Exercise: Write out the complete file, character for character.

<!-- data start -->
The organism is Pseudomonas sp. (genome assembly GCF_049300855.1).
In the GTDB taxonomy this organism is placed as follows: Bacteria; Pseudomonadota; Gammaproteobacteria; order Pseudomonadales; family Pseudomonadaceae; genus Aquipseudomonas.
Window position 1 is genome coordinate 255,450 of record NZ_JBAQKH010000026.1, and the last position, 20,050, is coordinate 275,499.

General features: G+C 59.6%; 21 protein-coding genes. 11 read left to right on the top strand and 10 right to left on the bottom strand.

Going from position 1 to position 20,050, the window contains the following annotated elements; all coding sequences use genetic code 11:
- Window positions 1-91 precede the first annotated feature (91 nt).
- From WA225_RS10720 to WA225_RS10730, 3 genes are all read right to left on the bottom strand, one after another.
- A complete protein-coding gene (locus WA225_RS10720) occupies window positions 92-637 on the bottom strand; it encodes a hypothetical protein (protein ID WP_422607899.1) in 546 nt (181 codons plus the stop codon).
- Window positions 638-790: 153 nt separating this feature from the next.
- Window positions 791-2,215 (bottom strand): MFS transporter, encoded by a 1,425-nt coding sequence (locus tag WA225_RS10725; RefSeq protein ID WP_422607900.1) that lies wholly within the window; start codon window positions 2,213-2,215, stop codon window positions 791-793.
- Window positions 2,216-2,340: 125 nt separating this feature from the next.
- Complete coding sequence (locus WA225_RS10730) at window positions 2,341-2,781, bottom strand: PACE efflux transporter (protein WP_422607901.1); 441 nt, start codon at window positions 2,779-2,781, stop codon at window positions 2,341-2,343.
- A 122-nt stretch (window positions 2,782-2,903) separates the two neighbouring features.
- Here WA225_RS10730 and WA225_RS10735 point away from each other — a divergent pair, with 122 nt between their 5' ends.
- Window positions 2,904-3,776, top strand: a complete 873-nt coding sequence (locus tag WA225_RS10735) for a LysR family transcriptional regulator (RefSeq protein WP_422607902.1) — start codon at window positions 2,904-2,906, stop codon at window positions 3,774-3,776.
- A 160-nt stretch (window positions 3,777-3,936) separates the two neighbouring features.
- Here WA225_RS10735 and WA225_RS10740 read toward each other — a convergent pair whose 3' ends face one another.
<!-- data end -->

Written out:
The organism is Pseudomonas sp. (genome assembly GCF_049300855.1).
In the GTDB taxonomy this organism is placed as follows: Bacteria; Pseudomonadota; Gammaproteobacteria; order Pseudomonadales; family Pseudomonadaceae; genus Aquipseudomonas.
Window position 1 is genome coordinate 255,450 of record NZ_JBAQKH010000026.1, and the last position, 20,050, is coordinate 275,499.

General features: G+C 59.6%; 21 protein-coding genes. 11 read left to right on the top strand and 10 right to left on the bottom strand.

Going from position 1 to position 20,050, the window contains the following annotated elements; all coding sequences use genetic code 11:
- Window positions 1-91 precede the first annotated feature (91 nt).
- From WA225_RS10720 to WA225_RS10730, 3 genes are all read right to left on the bottom strand, one after another.
- A complete protein-coding gene (locus WA225_RS10720) occupies window positions 92-637 on the bottom strand; it encodes a hypothetical protein (protein ID WP_422607899.1) in 546 nt (181 codons plus the stop codon).
- Window positions 638-790: 153 nt separating this feature from the next.
- Window positions 791-2,215 (bottom strand): MFS transporter, encoded by a 1,425-nt coding sequence (locus tag WA225_RS10725; RefSeq protein ID WP_422607900.1) that lies wholly within the window; start codon window positions 2,213-2,215, stop codon window positions 791-793.
- Window positions 2,216-2,340: 125 nt separating this feature from the next.
- Complete coding sequence (locus WA225_RS10730) at window positions 2,341-2,781, bottom strand: PACE efflux transporter (protein WP_422607901.1); 441 nt, start codon at window positions 2,779-2,781, stop codon at window positions 2,341-2,343.
- A 122-nt stretch (window positions 2,782-2,903) separates the two neighbouring features.
- Here WA225_RS10730 and WA225_RS10735 point away from each other — a divergent pair, with 122 nt between their 5' ends.
- Window positions 2,904-3,776, top strand: a complete 873-nt coding sequence (locus tag WA225_RS10735) for a LysR family transcriptional regulator (RefSeq protein WP_422607902.1) — start codon at window positions 2,904-2,906, stop codon at window positions 3,774-3,776.
- A 160-nt stretch (window positions 3,777-3,936) separates the two neighbouring features.
- Here WA225_RS10735 and WA225_RS10740 read toward each other — a convergent pair whose 3' ends face one another.